no. 320

B Roll Other Half in London.jpg

I recently found myself in a brand new craft-focused pub called The Axe, not far from my home here in North London. It was a Sunday afternoon and the pub was playing host to a tap takeover from Brooklyn, USA’s Other Half Brewing Company. The brewery was in town to pour at the London Craft Beer Festival which, a few hours ago, had just ended. It wasn’t surprising that the majority of punters queuing three deep at the bar were the brewers who had been pouring their wares at the festival just a couple of hours ago.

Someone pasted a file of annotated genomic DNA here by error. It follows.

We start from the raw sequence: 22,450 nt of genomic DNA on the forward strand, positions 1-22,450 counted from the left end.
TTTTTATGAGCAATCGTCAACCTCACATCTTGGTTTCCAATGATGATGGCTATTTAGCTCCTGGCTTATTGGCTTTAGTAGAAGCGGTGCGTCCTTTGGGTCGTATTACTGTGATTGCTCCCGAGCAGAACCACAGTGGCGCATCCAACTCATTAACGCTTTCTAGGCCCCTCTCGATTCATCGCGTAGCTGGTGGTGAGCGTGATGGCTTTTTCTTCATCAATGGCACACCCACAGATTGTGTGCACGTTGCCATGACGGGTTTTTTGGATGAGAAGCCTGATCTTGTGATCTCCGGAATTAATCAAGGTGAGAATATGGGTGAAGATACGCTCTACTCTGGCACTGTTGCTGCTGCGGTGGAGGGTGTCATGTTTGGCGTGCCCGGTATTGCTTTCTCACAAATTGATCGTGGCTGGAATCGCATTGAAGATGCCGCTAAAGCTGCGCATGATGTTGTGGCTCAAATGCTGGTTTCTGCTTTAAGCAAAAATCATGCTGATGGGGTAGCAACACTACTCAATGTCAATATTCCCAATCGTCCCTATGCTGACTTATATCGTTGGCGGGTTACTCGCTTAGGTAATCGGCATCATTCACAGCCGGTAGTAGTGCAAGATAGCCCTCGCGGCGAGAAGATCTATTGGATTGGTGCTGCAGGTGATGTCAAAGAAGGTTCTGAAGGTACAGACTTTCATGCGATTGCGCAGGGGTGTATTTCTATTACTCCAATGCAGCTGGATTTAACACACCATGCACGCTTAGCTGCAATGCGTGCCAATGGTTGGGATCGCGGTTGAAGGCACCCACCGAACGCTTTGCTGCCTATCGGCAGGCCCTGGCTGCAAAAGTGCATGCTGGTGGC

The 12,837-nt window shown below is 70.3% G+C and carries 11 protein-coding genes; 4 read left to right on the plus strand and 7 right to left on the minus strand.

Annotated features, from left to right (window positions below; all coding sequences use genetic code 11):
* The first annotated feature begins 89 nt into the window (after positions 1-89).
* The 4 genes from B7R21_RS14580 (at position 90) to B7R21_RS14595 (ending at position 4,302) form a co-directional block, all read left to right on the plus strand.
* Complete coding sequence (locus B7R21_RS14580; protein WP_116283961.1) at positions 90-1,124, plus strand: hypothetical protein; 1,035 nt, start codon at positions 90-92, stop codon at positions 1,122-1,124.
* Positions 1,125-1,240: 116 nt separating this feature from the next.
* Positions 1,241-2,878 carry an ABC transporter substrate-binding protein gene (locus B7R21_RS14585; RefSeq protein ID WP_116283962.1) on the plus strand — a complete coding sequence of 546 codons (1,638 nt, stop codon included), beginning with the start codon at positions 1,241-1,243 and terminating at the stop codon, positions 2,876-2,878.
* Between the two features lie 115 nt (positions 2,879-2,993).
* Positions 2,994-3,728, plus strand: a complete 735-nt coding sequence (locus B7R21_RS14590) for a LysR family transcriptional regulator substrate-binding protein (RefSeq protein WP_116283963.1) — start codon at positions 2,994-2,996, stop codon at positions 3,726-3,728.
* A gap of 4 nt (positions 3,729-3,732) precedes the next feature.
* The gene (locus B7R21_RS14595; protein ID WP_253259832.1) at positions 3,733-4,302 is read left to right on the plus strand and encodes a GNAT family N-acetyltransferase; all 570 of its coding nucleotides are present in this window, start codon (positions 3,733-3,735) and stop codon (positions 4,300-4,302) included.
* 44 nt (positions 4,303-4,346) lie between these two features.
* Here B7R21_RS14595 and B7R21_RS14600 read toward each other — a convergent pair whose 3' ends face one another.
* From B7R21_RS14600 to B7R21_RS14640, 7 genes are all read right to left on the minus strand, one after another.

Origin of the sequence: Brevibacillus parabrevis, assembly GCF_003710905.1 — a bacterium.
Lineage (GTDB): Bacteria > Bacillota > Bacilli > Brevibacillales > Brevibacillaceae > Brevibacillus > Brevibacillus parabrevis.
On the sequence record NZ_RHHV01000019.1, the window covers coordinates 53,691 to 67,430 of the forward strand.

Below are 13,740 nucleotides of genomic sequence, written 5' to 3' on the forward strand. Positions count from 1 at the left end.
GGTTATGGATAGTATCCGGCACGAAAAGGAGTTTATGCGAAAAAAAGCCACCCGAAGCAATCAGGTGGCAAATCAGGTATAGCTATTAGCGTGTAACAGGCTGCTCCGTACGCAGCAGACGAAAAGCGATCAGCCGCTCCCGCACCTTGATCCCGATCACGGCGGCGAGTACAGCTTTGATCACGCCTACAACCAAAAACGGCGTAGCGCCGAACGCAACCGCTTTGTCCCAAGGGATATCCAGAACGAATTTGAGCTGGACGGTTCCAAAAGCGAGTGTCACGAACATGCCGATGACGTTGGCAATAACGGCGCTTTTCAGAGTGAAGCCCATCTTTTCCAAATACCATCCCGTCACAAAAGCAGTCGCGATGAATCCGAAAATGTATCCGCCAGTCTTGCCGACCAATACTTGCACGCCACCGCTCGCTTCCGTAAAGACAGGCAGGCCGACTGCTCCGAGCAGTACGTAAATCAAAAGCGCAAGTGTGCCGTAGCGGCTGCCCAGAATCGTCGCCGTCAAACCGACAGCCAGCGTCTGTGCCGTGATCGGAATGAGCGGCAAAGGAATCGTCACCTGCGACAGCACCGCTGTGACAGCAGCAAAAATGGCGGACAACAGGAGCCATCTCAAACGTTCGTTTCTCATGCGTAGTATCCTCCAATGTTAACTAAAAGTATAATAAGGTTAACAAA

After waiting several minutes for a couple pours, coming in at £4.50 ($6) per third of a pint (6.6 oz.), I mused on what benefits there were for a brewery like Other Half to bring its beer to the UK. They’re not the only hyped U.S. brewery to do so, either. In recent weeks, we’ve seen tap takeovers from Trillium, The Veil—sheesh, Bissell Brothers even put on an entire tour, visiting several specialist beer bars up and down the country. Why, though?

Taking stock of the room, the crowd was full of tired-looking beer makers laughing and smiling as they passed around thimbles full of hazy, hoppy beer. And that's when I realized: you don’t gain footing in a foreign market by spending an arm and a leg air-freighting over a single pallet of beer. But what you do get is the perfect opportunity to hang with the friends you've made from countries all over the world. Sorry for partying?